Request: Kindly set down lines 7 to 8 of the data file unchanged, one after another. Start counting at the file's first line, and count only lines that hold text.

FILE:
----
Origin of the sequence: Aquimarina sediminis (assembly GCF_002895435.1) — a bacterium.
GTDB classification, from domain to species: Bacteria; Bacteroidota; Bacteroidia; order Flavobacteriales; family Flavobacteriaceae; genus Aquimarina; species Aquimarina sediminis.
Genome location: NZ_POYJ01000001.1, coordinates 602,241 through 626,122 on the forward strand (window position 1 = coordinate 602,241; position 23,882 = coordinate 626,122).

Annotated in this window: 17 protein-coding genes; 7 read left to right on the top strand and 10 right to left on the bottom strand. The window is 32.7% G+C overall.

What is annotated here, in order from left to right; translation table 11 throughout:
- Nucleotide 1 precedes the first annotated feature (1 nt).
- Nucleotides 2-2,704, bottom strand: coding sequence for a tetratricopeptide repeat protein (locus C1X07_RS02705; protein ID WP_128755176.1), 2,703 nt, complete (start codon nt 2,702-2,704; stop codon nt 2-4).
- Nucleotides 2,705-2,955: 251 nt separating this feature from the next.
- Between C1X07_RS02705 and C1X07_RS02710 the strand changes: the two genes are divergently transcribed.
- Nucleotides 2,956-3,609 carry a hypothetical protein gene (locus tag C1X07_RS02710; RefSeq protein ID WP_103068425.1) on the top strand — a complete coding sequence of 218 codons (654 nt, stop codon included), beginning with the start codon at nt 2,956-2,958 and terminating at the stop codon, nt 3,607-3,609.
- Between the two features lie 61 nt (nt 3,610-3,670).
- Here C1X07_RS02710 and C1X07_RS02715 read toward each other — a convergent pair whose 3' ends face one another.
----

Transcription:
- Nucleotides 2-2,704, bottom strand: coding sequence for a tetratricopeptide repeat protein (locus C1X07_RS02705; protein ID WP_128755176.1), 2,703 nt, complete (start codon nt 2,702-2,704; stop codon nt 2-4).
- Nucleotides 2,705-2,955: 251 nt separating this feature from the next.